Based on the comedy of Nia Vardalos, Wedding is the story of a 30-year old Greek woman who, much to her family's dismay is still single. Toula (Vardalos) works in the family restaurant and lives inside a shy shell, until the day that Ian (John Corbett) makes his way into the restaurant.
Surprised by the attention he gives her; she makes an attempt to change her life by going to college and changing the way she looks. Things go well after overcoming her father's initial resistance. She emerges from college a changed woman and takes a job at her Aunt's (Andrea Martin) travel agency where she revamps the agency and takes control. Ian happens by one day and the two decide to go on a date. As their relationship becomes more serious, Toula continues to guard Ian against her large family and their lunacy.
Once the pair decides to get married, the family gets involved fully and there's no escape for Ian as they deal with the fact that he's not Greek and he tries to fit in.
The movie's funniest moments come from Ian's interactions with Toula's family and it's a shame they only take up the last half of the film. The beginning of the movie starts slowly and tries to establish the fact that Toula has strange and culturally stagnant family. This is easily seen once Ian comes into the picture and it comes across as unnecessary.
Likewise, in the beginning of the film Toula is made to look very unattractive and it's an unrealistic look. Her makeup is too heavy and once you see her change her looks later on, it's hard to believe she would have made herself look like that before. A more realistic approach would have been to go with no makeup, rather than too much.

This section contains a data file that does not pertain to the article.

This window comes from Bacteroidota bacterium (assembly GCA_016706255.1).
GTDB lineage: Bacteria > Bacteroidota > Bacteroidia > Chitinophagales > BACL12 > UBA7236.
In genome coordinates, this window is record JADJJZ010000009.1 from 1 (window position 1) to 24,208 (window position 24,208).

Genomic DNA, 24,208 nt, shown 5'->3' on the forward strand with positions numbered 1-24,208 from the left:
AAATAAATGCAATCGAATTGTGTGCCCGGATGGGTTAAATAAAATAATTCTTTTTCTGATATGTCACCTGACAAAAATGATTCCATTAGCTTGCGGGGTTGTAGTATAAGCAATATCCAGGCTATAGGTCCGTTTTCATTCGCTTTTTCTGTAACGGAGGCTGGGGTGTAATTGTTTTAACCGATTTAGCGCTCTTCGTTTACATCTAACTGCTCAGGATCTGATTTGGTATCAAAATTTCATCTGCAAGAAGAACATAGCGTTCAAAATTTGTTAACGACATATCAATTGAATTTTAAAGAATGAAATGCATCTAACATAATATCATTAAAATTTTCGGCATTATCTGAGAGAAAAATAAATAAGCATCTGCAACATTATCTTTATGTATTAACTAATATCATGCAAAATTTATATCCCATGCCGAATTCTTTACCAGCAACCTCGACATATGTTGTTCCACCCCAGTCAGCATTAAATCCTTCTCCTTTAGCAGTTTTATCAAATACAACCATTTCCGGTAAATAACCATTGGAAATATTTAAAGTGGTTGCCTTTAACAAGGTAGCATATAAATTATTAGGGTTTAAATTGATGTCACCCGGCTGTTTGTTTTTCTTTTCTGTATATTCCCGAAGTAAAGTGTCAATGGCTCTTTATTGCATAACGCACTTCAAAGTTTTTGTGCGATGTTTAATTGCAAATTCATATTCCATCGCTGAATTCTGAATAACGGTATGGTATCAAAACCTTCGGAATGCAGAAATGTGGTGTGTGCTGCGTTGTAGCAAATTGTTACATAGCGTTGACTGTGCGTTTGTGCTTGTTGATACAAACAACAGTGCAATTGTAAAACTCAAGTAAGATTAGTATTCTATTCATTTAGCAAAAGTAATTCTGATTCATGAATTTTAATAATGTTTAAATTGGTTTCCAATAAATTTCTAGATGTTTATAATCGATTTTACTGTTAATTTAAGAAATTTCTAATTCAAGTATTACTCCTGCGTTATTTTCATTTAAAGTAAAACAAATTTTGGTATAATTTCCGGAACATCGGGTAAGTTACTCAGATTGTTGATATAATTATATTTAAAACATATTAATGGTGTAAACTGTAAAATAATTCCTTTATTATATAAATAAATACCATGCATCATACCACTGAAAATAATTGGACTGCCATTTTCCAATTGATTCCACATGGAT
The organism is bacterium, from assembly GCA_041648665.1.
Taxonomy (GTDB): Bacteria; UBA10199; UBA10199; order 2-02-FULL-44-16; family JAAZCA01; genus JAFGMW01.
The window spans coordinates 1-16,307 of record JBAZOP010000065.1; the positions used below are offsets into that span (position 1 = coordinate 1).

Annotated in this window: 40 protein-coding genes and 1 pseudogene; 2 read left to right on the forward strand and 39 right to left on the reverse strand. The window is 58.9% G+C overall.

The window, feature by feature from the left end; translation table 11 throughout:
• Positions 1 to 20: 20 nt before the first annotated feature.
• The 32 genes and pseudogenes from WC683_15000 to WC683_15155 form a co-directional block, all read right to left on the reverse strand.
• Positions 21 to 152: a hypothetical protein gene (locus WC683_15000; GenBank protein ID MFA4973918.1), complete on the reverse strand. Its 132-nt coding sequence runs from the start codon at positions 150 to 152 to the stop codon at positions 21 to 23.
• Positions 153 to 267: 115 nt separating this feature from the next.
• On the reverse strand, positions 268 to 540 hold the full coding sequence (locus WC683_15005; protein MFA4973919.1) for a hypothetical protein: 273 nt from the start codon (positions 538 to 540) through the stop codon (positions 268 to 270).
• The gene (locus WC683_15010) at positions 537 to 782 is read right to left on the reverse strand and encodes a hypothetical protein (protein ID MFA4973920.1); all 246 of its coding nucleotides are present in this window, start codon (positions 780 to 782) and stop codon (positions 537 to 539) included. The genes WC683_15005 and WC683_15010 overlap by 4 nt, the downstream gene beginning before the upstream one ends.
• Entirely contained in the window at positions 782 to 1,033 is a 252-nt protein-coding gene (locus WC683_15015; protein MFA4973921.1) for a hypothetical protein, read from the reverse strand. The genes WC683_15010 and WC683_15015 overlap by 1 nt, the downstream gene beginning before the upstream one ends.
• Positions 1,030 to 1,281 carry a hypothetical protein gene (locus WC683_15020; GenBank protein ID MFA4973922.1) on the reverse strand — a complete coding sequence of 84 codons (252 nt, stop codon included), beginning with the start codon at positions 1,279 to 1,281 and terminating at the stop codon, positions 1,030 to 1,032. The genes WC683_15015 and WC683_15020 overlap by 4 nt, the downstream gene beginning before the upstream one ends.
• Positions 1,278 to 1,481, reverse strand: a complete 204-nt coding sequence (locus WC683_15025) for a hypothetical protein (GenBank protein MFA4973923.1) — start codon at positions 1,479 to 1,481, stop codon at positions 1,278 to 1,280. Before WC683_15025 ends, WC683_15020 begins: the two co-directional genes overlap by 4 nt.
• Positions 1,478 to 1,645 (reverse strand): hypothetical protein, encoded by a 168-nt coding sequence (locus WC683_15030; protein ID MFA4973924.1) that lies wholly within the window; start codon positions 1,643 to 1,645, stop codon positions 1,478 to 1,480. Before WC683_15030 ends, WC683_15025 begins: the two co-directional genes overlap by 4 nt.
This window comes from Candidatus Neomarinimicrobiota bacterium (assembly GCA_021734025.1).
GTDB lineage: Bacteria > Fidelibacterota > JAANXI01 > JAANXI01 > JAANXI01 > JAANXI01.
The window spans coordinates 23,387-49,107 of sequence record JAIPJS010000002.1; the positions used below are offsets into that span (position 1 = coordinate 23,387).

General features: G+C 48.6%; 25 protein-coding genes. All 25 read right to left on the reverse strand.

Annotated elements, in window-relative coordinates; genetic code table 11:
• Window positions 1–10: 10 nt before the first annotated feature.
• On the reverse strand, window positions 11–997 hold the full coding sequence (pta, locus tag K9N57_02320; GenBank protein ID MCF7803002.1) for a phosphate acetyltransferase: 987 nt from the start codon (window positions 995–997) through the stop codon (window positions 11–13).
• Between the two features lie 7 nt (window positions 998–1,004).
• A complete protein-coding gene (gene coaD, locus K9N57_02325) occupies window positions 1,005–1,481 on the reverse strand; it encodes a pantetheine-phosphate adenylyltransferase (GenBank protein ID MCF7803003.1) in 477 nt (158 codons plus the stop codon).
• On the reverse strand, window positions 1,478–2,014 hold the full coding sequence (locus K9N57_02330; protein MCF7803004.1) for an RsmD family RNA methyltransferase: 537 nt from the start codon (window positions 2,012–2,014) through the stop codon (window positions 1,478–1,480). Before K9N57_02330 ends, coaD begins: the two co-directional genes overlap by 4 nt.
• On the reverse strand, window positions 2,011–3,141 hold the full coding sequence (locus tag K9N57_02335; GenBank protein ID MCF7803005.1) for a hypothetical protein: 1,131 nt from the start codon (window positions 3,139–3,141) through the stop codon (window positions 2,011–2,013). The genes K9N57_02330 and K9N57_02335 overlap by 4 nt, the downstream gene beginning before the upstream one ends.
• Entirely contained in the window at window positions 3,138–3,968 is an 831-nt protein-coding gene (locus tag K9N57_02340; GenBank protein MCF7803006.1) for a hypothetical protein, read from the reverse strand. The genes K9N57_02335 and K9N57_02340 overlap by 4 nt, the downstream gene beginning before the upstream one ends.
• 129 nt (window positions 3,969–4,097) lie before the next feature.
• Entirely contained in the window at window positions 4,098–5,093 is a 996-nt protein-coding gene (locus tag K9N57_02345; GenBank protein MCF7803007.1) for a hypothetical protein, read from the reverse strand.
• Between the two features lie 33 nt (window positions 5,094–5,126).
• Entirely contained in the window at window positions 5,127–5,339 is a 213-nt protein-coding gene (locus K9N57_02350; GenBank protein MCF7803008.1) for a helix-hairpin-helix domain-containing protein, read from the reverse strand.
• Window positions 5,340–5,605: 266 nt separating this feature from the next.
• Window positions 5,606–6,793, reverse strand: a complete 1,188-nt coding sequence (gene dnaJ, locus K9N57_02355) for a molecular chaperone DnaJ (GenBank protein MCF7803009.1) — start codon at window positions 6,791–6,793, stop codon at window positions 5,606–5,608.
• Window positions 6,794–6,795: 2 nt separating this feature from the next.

All said and done, I have to admit I was slightly disappointed with the film. That's understandable with all the hype it has received, as anyone that has not seen it would likely be expecting more. My Big Fat Greek Wedding does deliver laughs and fine performances from Vardolos and Corbett. Second City Television alum Andrea Martin steals the spotlight every time she's on screen as Toula's aunt.
Video: HBO Video has done an admirable job with the transfer. The disc holds both Anamorphic 16:9 and Full-Screen 4:3 transfer. The 16:9 looks great and has little to no problems. The print has been cleaned up nicely, with nary a spot or grain being visible.
Audio: The 5.1 Dolby Digital soundtrack is surprisingly nice with quite a few ambient sounds emanating from the rears. The mix is well done and they never overpower, but the sounds of music, rain and the family give a depth to the film that is only present when well mixed. Vocals are never hard to hear and overall, there is nothing to complain about.
Extras: With both versions of the film on one disc, there's little space left for any significant extras. A commentary is practically all there is-I long ago refused to call trailers (not present) and cast bios extras. The commentary features Vardalos, Corbett, and director Joel Zwick. Not surprisingly, Vardalos dominates the commentary and provides non-stop entertainment, offering up more information on her family and the film. Corbett and Zwick break in occasionally with comments, but remain firmly in the background.
Overall: My Big Fat Greek Wedding is an entertaining and funny film that I think didn't quite live up to they hype that I'd heard. I do think it's worth watching and it's filled with great performances. Its success can easily be attributed to filling a hole in the movie theater screens. It's a strong and intelligent romantic comedy that doesn't offer up many of the cliché's of the genre and forgoes the standard actors and actresses and offers up a few refreshing faces.